deian writes: Cryptography researchers Joppe W. Bos and Marcelo E. Kaihara, Thorsten Kleinjung, Arjen K. Lenstra and Peter L. Montgomery have just announced that they have set a new record for the elliptic curve discrete logarithm problem (ECDLP) by solving it over a 112-bit finite field. The previous record was for a 109-bit prime field and dates back from October 2002. Their calculation was done on the EPFL cluster of more than 200 PS3s (same one used to create the Rogue CA certificates and demonstrate a reproducible attack on MD5 algorithms). On the PS3, the effort is equivalent to about 14 full 56-bit DES key searches!
EricHsu writes: "I'm a teacher and I've often had to sort stacks of 20-100 papers by last name. For I while I did what I suppose most hand sorters do: I made a new stack and added new papers in order. I believe this is basically insertion sort, right?
After a while, this felt inefficient, particular since it's relatively slow to flip through the papers. So I tried a kind of bucket sort where I first sorted papers into four piles of lead letter ranges, like [A-F][G-M][N-S][T-Z], and then did an insertion sort on the piles. This seemed to go faster, but it was a bit confusing to remember which letters bounded each pile.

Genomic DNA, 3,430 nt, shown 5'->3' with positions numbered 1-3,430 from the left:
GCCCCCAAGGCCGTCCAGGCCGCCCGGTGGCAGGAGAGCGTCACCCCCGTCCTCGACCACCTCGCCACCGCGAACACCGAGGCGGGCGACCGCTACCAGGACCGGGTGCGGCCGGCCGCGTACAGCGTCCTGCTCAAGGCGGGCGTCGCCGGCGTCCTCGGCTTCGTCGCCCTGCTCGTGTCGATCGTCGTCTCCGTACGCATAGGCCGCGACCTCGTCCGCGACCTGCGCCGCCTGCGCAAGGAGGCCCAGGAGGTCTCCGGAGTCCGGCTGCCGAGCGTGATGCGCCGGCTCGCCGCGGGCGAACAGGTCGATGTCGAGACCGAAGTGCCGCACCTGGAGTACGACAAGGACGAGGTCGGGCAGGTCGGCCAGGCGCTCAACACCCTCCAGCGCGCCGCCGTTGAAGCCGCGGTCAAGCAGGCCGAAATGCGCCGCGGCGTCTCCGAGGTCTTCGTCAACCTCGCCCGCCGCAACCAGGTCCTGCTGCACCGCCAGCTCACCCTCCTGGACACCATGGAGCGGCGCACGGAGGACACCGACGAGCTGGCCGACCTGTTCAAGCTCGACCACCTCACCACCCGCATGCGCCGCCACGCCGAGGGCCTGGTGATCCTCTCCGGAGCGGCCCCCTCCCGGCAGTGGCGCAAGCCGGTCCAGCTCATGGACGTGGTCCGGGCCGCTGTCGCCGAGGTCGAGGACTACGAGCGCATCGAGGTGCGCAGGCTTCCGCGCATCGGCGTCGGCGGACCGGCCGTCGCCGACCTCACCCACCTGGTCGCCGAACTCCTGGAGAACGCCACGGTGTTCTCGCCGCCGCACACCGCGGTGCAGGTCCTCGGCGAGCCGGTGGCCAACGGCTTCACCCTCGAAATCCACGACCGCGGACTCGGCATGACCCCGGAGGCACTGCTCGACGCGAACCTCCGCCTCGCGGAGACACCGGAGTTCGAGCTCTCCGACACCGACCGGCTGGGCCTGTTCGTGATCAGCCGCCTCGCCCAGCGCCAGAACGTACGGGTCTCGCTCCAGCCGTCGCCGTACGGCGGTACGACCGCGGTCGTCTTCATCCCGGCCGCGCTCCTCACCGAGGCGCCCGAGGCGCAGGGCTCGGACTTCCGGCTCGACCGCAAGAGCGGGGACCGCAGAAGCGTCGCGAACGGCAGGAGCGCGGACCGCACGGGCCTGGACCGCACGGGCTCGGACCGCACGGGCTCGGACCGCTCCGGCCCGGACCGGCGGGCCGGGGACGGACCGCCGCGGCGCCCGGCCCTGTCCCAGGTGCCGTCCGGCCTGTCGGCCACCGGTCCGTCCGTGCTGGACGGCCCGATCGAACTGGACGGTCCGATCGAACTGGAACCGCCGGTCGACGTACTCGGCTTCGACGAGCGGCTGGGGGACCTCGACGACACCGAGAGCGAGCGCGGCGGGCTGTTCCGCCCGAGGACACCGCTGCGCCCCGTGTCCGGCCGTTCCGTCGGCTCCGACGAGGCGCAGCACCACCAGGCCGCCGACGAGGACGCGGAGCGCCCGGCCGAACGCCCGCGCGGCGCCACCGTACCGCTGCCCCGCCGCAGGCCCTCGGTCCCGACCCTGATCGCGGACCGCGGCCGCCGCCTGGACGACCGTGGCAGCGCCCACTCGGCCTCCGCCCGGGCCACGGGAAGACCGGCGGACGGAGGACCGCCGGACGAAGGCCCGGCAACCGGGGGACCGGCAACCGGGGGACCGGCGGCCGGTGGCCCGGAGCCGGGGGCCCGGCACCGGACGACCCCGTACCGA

It seemed to me that someone must have thought about this harder that I have and that such a geek could be found on Slashdot. In particular, it seems to me that one could do a somewhat detailed study of hand-sorting algorithms by modifying analyses of computer sorting algorithms, which usually take into account number of comparisons and memory usage etc, taking into account human parameters like difficulty of flipping papers, difficulty of remembering the algorithm, how many papers one can hold easily in a single hand, difficulty of accessing piles as the number grows.
So, any careful analyses out there? Or failing that, any great hand sorting algorithms?"